Friday, March 19, 2010

I've been thinking about what to write and can't seem to settle on the right balance between nothing and everything. I'm struck by how many people have been truly affected by Alex's death. And all that is because of that intangible, indefinable something in his music and performances that reaches us ways that few other artists have or can. I'm not an outwardly emotional person. When one of my musical heroes has passed away – John, George, Miles – I might get a bit choked up. After I learned about Alex's death on Wednesday night I went into my son's bedroom to help him change his bed and broke down in tears. Completely lost it. I thought about that later that night as I lay in bed trying to sleep. Why the intensity of the reaction ? Alex and I were friendly over a long period but not really what you would call close friends. I didn't worship him or try to glom onto his notoriety. I did genuinely like him as a person, really enjoyed our times together, and learned more about music just being around him than I can articulate. But my work has brought me into contact with a lot of great musicians, many of whose work I revere. None have touched me like Alex. That relationship was cemented for life after hearing Radio City for the first time.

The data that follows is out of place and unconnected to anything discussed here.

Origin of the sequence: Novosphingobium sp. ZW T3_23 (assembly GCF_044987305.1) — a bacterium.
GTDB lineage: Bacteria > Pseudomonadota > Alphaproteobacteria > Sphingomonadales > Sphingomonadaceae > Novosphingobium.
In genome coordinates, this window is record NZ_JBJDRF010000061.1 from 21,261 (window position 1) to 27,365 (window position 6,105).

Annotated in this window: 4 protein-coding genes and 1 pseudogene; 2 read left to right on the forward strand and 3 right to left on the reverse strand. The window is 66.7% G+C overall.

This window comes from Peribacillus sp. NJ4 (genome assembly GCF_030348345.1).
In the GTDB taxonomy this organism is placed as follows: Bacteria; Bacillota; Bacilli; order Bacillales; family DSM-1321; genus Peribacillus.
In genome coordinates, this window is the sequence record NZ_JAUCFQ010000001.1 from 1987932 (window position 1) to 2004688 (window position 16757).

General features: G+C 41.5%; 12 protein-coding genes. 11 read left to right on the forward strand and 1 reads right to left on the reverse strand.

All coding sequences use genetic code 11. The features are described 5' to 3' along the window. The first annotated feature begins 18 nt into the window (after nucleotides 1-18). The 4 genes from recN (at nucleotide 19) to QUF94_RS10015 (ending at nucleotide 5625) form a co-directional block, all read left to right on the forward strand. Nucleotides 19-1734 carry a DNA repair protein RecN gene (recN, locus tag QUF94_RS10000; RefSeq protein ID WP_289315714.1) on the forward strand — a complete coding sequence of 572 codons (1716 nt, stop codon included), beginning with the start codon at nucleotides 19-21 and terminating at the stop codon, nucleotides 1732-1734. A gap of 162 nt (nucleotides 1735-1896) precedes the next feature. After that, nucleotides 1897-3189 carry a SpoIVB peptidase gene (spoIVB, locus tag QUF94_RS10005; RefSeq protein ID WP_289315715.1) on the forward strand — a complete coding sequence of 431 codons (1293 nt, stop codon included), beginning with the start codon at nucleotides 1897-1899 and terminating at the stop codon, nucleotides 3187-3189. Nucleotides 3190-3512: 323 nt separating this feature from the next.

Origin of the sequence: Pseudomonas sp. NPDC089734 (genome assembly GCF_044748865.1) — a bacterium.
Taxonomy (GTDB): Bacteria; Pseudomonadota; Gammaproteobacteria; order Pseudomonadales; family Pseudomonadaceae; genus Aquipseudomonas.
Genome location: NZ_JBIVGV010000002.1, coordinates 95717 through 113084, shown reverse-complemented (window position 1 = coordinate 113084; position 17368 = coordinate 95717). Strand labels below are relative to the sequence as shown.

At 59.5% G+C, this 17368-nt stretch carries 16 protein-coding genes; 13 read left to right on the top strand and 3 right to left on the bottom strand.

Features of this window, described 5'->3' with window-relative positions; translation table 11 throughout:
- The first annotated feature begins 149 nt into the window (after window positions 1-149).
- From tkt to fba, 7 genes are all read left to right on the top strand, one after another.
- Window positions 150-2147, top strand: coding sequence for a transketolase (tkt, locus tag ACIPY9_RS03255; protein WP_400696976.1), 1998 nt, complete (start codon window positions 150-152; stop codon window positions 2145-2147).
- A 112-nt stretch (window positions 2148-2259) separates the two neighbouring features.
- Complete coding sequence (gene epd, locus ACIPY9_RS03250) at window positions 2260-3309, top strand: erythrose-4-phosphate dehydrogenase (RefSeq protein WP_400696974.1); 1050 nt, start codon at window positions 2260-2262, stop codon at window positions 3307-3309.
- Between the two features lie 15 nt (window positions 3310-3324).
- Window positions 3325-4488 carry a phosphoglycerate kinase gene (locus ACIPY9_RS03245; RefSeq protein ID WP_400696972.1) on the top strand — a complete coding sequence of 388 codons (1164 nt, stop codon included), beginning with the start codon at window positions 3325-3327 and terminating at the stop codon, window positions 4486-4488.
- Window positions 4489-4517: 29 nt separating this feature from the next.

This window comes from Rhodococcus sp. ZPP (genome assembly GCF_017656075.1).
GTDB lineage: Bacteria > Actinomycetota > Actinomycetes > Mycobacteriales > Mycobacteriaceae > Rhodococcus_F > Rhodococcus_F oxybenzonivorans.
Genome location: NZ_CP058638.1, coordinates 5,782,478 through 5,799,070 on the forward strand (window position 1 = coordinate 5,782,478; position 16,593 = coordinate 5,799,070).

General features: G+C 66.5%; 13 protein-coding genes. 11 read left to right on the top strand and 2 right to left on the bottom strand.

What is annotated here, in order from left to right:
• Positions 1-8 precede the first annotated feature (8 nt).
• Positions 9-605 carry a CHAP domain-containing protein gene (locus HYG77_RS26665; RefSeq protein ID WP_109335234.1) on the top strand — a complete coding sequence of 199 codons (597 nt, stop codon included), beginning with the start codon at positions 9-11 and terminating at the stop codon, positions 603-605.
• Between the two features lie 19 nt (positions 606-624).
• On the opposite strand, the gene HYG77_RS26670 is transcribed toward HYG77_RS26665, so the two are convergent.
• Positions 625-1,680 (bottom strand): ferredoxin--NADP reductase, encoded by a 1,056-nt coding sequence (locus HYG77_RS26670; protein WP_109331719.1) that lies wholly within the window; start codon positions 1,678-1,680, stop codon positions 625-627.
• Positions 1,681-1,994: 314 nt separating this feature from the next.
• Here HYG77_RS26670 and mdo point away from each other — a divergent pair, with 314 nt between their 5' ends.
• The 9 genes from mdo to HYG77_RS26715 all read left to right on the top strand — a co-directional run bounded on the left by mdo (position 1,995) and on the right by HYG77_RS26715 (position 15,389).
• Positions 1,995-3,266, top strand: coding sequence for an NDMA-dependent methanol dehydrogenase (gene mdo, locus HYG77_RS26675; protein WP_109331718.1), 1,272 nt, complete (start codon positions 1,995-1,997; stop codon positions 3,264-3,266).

And then as a lay in bed I heard Blue Moon playing over and over in my head. That sound, that voice, that vibe. Now silenced. As Jody Stephens said, Alex's voice might have been imperfect, but few people could connect with listeners like Alex. I think we all know that feeling that he gave us, whether it was hearing September Gurls for the first time on vinyl or watching him perform April In Paris live in a club. It's futile to try to put your fingers on what that something he had really was. But we all knew it was there. And I'm thankful I got to experience it in a lot of different ways over many years. And if you're reading this, I'm sure you feel the same way.

More next week.

1 comment:

Mark said...

Amen, brother. I believe each of us has a musical artist, or two or three or more, with whom there is a connection/vibe/wavelength that resonates. Sort of like sticking a vibrating A440 tuning fork on the body of a guitar or under the lid of a piano and then the sympathetic vibrations begin, all without actually plucking a string or hitting a key. Even if it's explainable by the laws of physics, the first time it happens it's remembered, no, embedded as magic, satori, enlightenment, eye- and ear-opening.

Human memory is a wondrous thing.